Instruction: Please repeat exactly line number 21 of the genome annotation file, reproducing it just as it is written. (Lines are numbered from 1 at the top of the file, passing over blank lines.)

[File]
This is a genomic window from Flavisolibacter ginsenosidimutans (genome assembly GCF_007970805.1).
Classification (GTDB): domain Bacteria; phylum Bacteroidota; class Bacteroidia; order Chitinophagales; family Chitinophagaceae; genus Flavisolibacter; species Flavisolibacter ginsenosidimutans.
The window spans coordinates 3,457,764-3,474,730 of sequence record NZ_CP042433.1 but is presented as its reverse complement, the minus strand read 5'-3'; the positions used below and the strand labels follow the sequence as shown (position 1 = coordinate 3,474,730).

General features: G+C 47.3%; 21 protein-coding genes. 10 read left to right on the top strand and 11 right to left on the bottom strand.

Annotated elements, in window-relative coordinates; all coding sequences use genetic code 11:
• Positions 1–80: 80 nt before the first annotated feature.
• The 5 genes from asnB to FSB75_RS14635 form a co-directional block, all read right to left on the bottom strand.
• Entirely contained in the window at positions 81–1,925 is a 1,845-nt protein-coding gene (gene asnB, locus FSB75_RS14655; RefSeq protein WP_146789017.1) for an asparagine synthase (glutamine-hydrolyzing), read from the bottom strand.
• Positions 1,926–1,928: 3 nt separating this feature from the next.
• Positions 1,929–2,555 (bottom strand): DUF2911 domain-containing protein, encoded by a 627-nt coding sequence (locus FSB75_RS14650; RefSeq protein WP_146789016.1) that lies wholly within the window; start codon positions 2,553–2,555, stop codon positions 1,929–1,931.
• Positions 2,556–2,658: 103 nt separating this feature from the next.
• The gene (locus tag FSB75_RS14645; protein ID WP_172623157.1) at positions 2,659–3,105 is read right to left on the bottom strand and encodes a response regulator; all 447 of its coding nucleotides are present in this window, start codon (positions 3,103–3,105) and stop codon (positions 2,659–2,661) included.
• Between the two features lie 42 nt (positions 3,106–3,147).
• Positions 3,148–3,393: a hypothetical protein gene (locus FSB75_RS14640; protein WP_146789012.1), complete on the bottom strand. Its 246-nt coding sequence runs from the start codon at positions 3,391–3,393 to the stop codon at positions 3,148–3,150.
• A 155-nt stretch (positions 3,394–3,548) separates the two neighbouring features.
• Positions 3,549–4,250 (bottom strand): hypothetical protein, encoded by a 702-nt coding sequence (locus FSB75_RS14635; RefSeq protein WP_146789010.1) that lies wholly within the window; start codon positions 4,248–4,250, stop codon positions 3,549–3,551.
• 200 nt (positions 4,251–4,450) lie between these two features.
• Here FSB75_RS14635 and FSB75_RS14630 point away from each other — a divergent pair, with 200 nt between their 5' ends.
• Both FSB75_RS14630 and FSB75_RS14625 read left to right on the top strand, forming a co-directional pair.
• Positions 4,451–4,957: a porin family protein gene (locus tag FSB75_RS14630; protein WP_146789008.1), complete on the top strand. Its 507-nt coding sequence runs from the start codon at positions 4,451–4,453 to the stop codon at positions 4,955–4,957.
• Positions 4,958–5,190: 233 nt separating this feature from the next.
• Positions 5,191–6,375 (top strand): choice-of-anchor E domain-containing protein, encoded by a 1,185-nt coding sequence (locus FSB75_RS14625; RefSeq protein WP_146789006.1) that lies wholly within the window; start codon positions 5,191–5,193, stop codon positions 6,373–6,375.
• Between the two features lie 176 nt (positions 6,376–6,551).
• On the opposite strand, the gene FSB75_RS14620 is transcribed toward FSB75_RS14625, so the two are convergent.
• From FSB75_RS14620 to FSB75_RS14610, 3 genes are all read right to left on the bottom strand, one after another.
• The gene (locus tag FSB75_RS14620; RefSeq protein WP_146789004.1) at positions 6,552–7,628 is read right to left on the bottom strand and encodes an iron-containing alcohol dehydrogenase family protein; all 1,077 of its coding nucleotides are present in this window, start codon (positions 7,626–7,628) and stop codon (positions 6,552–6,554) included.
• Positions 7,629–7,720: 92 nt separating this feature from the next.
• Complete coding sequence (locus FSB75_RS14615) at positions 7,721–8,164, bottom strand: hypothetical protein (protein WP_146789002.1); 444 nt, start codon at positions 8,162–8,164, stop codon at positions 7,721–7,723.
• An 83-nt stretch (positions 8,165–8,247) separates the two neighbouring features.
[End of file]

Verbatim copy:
• Positions 4,958–5,190: 233 nt separating this feature from the next.